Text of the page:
• Yes, she made it across the Florida Strait. But did she make it across under her own power? Not likely.
  • Etc.

Remember Thierry Tilly from way back at the beginning of this post? The guy who defrauded the de Védrines family of six million dollars? Diana Nyad is the Tilly of the sea.

The good confidence [woman] has been working [her] way up to this very moment, the moment when ‘Too good to be true’ turns into ‘Actually, this makes perfect sense’…. (Konnikova, 122)

So Diana strokes along unscathed despite her decades-long history of telling big lies and small lies and lies that lie everywhere in between. Not a word from the presenters who pay Nyad up to $50,000 for an evening of fairy tales. Not a sound from the award givers who honor Nyad when they could be honoring the honorable. Not a peep from the media—including the New York Times, which published Nyad’s truth-deprived op-ed.

Despite her history of deceit, almost everyone but experienced marathon swimmers still believe that Diana Nyad would not tell a lie.

She is very good at what she does.

An expertly planted belief is a nearly impossible thing to shake. (Konnikova, 309)

 


Notes

  1. Among all the reviewers of Nyad’s books, I’ve come across only two who did not fall under Diana’s spell:

First, Jennifer Kay in “Nyad memoir may charm fans but not win more,” her review of Find A Way. Excerpt:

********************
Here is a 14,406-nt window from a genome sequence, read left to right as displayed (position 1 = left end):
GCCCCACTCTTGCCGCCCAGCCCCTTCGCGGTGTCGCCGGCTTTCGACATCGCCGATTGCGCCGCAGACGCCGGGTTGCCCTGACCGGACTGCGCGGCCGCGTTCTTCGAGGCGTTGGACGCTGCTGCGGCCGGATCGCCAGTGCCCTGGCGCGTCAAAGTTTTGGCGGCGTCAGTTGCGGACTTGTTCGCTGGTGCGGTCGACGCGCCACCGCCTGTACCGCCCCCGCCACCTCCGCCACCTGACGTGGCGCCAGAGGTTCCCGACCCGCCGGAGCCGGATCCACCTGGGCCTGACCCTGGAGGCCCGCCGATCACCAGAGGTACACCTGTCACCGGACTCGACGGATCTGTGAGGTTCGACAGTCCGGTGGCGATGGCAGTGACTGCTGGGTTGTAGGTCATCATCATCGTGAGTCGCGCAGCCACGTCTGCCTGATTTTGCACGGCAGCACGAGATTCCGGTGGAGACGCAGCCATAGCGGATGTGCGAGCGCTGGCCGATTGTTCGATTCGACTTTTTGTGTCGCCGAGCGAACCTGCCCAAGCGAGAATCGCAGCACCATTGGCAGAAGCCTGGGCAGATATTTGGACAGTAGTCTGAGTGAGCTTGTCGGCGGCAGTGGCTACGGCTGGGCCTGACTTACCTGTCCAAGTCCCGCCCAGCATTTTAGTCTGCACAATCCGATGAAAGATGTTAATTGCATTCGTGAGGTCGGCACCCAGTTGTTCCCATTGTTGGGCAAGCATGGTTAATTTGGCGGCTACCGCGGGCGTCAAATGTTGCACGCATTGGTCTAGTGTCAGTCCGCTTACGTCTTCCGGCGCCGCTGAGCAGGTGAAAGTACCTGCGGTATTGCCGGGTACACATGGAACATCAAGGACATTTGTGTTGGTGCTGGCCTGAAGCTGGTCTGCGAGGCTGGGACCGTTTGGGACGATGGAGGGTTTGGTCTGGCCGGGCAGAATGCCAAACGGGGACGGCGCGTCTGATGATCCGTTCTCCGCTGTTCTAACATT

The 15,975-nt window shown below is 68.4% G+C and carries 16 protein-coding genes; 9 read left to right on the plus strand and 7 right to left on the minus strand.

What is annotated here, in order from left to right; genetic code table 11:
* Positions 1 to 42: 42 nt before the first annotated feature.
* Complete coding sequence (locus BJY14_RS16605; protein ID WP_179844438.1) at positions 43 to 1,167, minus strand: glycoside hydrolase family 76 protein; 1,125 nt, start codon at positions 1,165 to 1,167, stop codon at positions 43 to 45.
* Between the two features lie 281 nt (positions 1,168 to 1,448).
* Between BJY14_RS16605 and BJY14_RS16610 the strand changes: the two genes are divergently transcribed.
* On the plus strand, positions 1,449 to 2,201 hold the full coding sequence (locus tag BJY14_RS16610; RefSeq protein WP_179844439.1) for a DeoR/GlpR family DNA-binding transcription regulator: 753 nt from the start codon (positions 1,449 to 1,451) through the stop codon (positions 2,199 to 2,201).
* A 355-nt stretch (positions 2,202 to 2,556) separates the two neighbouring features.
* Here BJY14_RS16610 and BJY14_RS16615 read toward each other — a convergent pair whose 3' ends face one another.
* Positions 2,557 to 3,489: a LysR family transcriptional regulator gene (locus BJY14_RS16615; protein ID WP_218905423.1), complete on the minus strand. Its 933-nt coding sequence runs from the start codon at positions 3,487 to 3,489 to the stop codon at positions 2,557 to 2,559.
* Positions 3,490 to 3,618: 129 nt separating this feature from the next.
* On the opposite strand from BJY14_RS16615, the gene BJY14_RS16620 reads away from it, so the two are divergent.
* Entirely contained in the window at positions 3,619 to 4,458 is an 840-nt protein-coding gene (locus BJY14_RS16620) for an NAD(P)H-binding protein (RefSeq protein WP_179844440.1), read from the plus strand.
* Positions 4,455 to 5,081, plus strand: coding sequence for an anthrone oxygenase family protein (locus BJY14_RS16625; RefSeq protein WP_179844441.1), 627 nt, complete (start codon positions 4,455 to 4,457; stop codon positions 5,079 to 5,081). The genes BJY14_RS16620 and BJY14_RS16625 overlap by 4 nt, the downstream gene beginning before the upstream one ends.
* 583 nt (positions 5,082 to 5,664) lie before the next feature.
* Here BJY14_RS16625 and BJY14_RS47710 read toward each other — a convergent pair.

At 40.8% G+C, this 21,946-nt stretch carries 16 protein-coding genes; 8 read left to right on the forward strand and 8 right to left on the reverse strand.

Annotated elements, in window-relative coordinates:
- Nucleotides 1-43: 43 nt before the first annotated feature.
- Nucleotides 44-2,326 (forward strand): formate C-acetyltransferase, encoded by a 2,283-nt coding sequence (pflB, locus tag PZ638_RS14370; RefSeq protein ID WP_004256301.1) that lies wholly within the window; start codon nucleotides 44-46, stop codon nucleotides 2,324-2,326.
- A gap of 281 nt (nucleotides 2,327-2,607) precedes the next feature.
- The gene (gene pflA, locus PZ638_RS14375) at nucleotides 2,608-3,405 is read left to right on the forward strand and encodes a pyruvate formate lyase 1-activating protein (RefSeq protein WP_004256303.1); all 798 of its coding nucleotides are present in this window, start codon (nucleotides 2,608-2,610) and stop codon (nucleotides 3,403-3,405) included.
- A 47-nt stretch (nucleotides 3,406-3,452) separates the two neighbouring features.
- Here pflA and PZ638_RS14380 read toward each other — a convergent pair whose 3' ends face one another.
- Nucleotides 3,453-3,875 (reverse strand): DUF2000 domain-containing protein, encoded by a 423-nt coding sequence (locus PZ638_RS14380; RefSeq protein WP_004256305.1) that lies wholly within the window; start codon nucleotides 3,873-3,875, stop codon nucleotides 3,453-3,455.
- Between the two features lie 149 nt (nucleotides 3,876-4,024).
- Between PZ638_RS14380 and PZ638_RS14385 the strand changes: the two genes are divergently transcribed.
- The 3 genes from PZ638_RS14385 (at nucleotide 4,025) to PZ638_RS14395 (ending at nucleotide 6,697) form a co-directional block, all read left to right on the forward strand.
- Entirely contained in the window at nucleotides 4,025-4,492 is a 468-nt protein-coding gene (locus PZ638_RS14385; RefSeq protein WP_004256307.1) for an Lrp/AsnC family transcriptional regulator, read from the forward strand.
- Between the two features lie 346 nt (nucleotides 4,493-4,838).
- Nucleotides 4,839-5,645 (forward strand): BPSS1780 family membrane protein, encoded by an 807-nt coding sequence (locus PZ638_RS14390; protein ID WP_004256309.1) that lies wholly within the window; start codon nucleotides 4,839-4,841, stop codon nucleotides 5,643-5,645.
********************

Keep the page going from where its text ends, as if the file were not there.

Maybe some readers will find inspiration in Nyad’s triumphs over adversity. In ‘Find a Way,’ though, Nyad’s ambitions don’t come across as triumphant so much as needy.

Second, Mary Gordon in “Swim or Sink” (also here), her evisceration of Nyad’s first memoir, Other Shores. “Which is it, then,” writes Gordon of Nyad’s initial Cuba-Florida attempt,

…a Greek myth, or a nest egg and Studio 54? Who is responsible for this confused perception? Did the TV cameramen who hung over Nyad’s shark cage make the swim more or less romantic, more or less venal? Do money and publicity, which now accompany almost all athletic achievements in America, make these achievements different in kind from what they have been? Would Pheidippides be less heroic if he had run for a cut of the gate? These should be interesting questions to a feminist athlete; Nyad does not address them.

2. Konnikova consulted with Shermer while writing The Confidence Game. She cites him throughout. Shermer includes an excerpt of The Confidence Game on his website and features the book in his magazine.

Delicious irony? Maybe, but I won’t be able to savor it until I get the bitter taste of all this sea-water out of my mouth.

In the meantime—and because I am, of course, an honest, sincere, and humble person—I’ll give Mr. Shermer the last word. This riff on confirmation bias comes from his essay, “Smart People Believe Weird Things”:

Rarely do any of us sit down before a table of facts, weigh them pro and con, and choose the most logical and rational explanation, regardless of what we previously believed. Most of us, most of the time, come to our beliefs for a variety of reasons having little to do with empirical evidence and logical reasoning. Rather, such variables as genetic predisposition, parental predilection, sibling influence, peer pressure, educational experience and life impressions all shape the personality preferences that, in conjunction with numerous social and cultural influences, lead us to our beliefs. We then sort through the body of data and select those that most confirm what we already believe, and ignore or rationalize away those that do not.